Inside the Bruce Springsteen Book Featuring Unreleased Photos From His Early Days

BB10 DO NOT REUSE PLEASE!
Courtesy of © The Estate of David Gahr/Courtesy Govinda Gallery.
               

After shooting the cover art for Bruce Springsteen’s second album, 1973’s The Wild, the Innocent and the E Street Shuffle, late photographer David Gahr trailed the New Jersey native and his E Street Band through 1986, in the run-up to the group’s seminal Born in the U.S.A. Tour. His work is collected in Bruce Springsteen: From Asbury Park, to Born to Run, to Born in the USA, a photo journal put together with Govinda Gallery founder-owner Chris Murray (out this week) that showcases a young upstart on the cusp of superstardom.

Murray, who is currently working on a book of George Harrison photos, notes that Gahr’s talents shine in the tome’s more intimate shots. “You could see there was a relationship here between David Gahr and Bruce,” he explains. “It wasn't just a one-off. You could tell David brought to the table an interest in the persona of the person -- it wasn't just publicity photos.”

“You could see the unity,” says Murray of Springsteen and members of the E Street Band, pictured in 1973 in the New Jersey Shoretowns. (From left: Clarence Clemons, Springsteen, David Sancious, Vini Lopez, Danny Federici and Garry Tallent.) Springsteen, who signed to Columbia Records the year prior, had just released his defining debut, Greetings From Asbury Park, and was starting to bond with his bandmates. “In the beginning of the book, they line up like any rock’n’roll band would. By the end, they’re together as a single unit.”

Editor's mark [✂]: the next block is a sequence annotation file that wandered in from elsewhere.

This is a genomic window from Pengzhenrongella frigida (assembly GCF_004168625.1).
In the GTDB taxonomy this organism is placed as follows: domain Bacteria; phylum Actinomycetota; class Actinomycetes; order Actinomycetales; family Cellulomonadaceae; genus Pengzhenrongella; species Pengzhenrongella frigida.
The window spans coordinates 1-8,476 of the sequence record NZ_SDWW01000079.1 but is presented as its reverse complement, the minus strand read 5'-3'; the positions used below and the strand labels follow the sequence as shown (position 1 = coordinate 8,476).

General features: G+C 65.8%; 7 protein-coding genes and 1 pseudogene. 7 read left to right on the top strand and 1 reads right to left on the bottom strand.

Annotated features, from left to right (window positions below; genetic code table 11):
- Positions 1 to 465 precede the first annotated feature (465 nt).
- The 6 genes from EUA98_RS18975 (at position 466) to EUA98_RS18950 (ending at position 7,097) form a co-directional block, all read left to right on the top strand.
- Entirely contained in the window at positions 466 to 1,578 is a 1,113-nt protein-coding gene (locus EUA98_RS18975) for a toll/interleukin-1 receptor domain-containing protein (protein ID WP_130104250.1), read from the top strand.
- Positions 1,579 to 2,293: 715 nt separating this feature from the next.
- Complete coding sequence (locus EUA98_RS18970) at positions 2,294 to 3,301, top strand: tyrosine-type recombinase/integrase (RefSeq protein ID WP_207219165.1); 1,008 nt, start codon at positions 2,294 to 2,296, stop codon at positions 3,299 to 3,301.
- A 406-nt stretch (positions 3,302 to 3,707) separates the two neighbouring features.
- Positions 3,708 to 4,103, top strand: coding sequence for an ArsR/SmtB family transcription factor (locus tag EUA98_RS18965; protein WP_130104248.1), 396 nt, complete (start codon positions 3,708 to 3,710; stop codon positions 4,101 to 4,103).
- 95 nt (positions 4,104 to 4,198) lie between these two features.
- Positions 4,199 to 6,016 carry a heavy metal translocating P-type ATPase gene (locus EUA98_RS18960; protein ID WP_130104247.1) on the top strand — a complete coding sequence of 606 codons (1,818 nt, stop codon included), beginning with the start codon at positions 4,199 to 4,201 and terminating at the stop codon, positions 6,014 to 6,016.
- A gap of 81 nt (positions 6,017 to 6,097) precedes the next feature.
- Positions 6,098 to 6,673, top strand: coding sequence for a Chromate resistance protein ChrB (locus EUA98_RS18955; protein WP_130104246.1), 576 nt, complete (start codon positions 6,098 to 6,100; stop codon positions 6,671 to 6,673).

"It’s a terrific photo of Bruce, being very personal and human,” says Murray, who pored over thousands of Gahr’s images, many unreleased, for the book. Gahr, who died at 85 in 2008, spent his life capturing candid shots of musicians from Bob Dylan to Johnny Cash. He took this picture of Springsteen lounging on a bed in 1977.

After keeping fans waiting three years for a new record, Springsteen hit the legendary Power Station studio in New York in 1980 to lay down his only double album to date, The River, which became his first to top the Billboard 200. “It looks like a family photo,” says Murray. From left: Jon Landau, Roy Bittan, Max Weinberg, Springsteen, Neil Dorfsman and Clemons.

This article originally appeared in the April 14 issue of Billboard.